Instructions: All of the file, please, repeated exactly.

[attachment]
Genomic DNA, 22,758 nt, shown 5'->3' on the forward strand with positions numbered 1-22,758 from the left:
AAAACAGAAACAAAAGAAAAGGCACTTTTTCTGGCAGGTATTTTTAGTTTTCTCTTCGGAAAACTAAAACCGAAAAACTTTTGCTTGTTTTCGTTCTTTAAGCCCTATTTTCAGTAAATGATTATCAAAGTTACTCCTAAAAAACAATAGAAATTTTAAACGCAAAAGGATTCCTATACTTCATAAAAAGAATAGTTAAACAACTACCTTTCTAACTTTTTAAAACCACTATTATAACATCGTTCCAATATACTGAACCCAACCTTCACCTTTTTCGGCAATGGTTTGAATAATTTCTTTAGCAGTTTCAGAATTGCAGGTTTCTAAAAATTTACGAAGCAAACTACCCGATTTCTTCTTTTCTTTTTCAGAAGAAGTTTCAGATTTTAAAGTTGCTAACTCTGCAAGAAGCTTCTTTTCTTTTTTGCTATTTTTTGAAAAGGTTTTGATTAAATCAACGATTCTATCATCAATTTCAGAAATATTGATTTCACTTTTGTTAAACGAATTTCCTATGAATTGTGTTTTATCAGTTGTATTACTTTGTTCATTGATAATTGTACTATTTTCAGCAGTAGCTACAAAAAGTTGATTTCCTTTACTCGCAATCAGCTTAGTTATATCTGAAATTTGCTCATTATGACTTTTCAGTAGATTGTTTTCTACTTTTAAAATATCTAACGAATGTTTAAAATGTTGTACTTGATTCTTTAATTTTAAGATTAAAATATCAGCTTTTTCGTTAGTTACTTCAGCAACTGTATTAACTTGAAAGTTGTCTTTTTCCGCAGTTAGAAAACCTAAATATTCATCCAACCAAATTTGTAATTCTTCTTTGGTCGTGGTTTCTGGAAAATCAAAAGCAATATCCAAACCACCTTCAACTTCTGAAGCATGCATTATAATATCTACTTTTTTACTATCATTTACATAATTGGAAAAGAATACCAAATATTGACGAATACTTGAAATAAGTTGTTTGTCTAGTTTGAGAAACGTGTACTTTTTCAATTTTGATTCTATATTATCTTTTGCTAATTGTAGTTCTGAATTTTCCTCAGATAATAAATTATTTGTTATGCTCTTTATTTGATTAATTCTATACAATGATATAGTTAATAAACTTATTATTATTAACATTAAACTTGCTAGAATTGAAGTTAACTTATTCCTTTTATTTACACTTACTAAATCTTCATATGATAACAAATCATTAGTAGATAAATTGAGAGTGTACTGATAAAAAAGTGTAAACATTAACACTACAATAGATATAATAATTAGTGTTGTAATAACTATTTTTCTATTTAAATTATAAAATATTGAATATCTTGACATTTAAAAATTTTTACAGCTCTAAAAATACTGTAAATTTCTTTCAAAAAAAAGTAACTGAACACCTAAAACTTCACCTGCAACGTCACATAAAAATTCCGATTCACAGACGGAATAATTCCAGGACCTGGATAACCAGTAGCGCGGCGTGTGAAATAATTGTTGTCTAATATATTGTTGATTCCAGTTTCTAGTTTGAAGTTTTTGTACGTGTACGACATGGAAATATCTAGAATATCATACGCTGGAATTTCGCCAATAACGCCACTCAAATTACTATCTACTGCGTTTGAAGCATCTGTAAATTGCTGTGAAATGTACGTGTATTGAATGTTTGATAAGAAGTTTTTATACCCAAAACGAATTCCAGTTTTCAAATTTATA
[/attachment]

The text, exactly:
Genomic DNA, 22,758 nt, shown 5'->3' on the forward strand with positions numbered 1-22,758 from the left:
AAAACAGAAACAAAAGAAAAGGCACTTTTTCTGGCAGGTATTTTTAGTTTTCTCTTCGGAAAACTAAAACCGAAAAACTTTTGCTTGTTTTCGTTCTTTAAGCCCTATTTTCAGTAAATGATTATCAAAGTTACTCCTAAAAAACAATAGAAATTTTAAACGCAAAAGGATTCCTATACTTCATAAAAAGAATAGTTAAACAACTACCTTTCTAACTTTTTAAAACCACTATTATAACATCGTTCCAATATACTGAACCCAACCTTCACCTTTTTCGGCAATGGTTTGAATAATTTCTTTAGCAGTTTCAGAATTGCAGGTTTCTAAAAATTTACGAAGCAAACTACCCGATTTCTTCTTTTCTTTTTCAGAAGAAGTTTCAGATTTTAAAGTTGCTAACTCTGCAAGAAGCTTCTTTTCTTTTTTGCTATTTTTTGAAAAGGTTTTGATTAAATCAACGATTCTATCATCAATTTCAGAAATATTGATTTCACTTTTGTTAAACGAATTTCCTATGAATTGTGTTTTATCAGTTGTATTACTTTGTTCATTGATAATTGTACTATTTTCAGCAGTAGCTACAAAAAGTTGATTTCCTTTACTCGCAATCAGCTTAGTTATATCTGAAATTTGCTCATTATGACTTTTCAGTAGATTGTTTTCTACTTTTAAAATATCTAACGAATGTTTAAAATGTTGTACTTGATTCTTTAATTTTAAGATTAAAATATCAGCTTTTTCGTTAGTTACTTCAGCAACTGTATTAACTTGAAAGTTGTCTTTTTCCGCAGTTAGAAAACCTAAATATTCATCCAACCAAATTTGTAATTCTTCTTTGGTCGTGGTTTCTGGAAAATCAAAAGCAATATCCAAACCACCTTCAACTTCTGAAGCATGCATTATAATATCTACTTTTTTACTATCATTTACATAATTGGAAAAGAATACCAAATATTGACGAATACTTGAAATAAGTTGTTTGTCTAGTTTGAGAAACGTGTACTTTTTCAATTTTGATTCTATATTATCTTTTGCTAATTGTAGTTCTGAATTTTCCTCAGATAATAAATTATTTGTTATGCTCTTTATTTGATTAATTCTATACAATGATATAGTTAATAAACTTATTATTATTAACATTAAACTTGCTAGAATTGAAGTTAACTTATTCCTTTTATTTACACTTACTAAATCTTCATATGATAACAAATCATTAGTAGATAAATTGAGAGTGTACTGATAAAAAAGTGTAAACATTAACACTACAATAGATATAATAATTAGTGTTGTAATAACTATTTTTCTATTTAAATTATAAAATATTGAATATCTTGACATTTAAAAATTTTTACAGCTCTAAAAATACTGTAAATTTCTTTCAAAAAAAAGTAACTGAACACCTAAAACTTCACCTGCAACGTCACATAAAAATTCCGATTCACAGACGGAATAATTCCAGGACCTGGATAACCAGTAGCGCGGCGTGTGAAATAATTGTTGTCTAATATATTGTTGATTCCAGTTTCTAGTTTGAAGTTTTTGTACGTGTACGACATGGAAATATCTAGAATATCATACGCTGGAATTTCGCCAATAACGCCACTCAAATTACTATCTACTGCGTTTGAAGCATCTGTAAATTGCTGTGAAATGTACGTGTATTGAATGTTTGATAAGAAGTTTTTATACCCAAAACGAATTCCAGTTTTCAAATTTATA